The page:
TikTok faces mounting pressure from pollies and hackers
Chinese-owned app TikTok is making headlines for all the wrong reasons.
Over 1.6 million Australians and more than a billion people worldwide are using the music-themed service, which artists and record label have welcomed with open arms.
The video-sharing platform’s owner, ByteDance, thinks it will lose US$6 billion after India banned the app – along with 58 others – following tensions between the nations.
TikTok is also under fire from Anonymous hackers for shady data collection practices after reports the app was collecting mobile clipboards every few keystrokes.
“Delete TikTok now,” Anonymous said. “If you know someone that is using it, explain to them it is essentially malware operated by the Chinese government running a massive spying operation.”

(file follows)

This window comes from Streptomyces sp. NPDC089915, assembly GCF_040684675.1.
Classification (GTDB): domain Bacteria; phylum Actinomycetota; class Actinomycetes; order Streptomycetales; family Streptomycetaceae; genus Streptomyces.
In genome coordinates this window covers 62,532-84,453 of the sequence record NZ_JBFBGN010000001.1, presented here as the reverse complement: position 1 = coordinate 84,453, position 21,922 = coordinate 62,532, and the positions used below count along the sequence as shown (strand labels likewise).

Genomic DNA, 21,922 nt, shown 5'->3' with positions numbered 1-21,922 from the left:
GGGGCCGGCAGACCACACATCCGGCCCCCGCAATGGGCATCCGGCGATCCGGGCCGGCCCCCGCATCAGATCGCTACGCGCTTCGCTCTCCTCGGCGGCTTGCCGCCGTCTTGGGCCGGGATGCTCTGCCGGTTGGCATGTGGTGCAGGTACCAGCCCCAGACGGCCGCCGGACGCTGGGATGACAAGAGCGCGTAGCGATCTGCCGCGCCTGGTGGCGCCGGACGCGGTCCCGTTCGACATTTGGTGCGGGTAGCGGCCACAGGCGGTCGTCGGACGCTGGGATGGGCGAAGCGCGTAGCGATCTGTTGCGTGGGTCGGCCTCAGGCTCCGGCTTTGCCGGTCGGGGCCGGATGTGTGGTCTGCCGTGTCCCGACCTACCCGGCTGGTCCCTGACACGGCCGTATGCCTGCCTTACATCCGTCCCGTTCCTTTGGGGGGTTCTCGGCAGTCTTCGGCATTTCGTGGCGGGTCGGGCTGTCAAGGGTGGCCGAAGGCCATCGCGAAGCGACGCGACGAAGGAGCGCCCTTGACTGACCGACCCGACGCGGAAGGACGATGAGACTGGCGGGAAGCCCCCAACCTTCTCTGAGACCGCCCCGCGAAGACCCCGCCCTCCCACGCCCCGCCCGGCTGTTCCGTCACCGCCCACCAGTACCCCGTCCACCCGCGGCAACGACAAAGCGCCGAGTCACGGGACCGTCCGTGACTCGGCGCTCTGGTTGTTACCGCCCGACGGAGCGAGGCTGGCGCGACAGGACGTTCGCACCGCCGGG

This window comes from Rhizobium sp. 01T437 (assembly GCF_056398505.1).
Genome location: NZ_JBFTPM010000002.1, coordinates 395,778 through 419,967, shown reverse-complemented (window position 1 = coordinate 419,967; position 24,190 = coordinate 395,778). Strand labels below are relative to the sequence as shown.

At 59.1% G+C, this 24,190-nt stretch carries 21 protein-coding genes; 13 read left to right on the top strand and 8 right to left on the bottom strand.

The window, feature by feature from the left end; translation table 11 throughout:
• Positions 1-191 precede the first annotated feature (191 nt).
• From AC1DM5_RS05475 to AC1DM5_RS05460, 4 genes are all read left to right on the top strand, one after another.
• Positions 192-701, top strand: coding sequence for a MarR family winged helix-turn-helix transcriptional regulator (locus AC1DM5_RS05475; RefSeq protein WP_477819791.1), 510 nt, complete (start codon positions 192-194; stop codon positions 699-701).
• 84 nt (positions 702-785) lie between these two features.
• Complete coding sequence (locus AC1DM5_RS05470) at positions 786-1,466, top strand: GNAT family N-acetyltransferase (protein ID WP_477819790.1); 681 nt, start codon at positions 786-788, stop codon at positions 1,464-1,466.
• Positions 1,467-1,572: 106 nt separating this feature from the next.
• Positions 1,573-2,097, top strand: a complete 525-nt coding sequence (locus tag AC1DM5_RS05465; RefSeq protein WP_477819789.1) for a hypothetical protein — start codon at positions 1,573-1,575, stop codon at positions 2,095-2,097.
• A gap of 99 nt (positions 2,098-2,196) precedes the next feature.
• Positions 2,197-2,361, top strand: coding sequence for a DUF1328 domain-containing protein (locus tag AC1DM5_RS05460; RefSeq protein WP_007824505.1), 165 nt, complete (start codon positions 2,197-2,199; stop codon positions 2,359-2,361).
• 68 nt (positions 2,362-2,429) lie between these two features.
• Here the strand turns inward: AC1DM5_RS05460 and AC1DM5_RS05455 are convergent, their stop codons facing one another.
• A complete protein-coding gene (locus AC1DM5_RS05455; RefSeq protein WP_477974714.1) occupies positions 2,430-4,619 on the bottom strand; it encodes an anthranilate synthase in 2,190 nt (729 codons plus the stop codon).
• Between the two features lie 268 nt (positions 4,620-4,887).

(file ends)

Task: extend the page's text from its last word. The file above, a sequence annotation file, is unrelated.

A TikTok representative claims the action was intended as an anti-spam measure, but as Digital Music News points out, “there are far more effective ways to block spam”.
In Australia, plans are underway to bring TikTok before the Foreign Interference through Social Media senate inquiry, according to the Herald Sun.
Earlier this year the Australian Defence Force joined the US military and navy in banning TikTok on any defence-issued device over fears it could compromise national security.
An unnamed federal MP told the tabloid that the app’s fun appearance meant it had gone largely unscrutinised in Australia.
“It might be dressed differently but it’s the same beast,” the MP said.
In response, a TikTok Australia spokeswoman told the Herald Sun that plans are underway to reduce access to local data by BytDance employees in China.
“TikTok takes user data security seriously and has steadily worked to increase controls on access,” the TikTok spokeswoman said.
As reported by TMN, TikTok launched an Australian office last month with two key hires, Lee Hunter and Brett Armstrong, tasked with monetising the platform locally.
TikTok also advertised for a “rock star” head of music based in Sydney, “to support the TikTok music strategy and drive the success of Australian music on the platform”.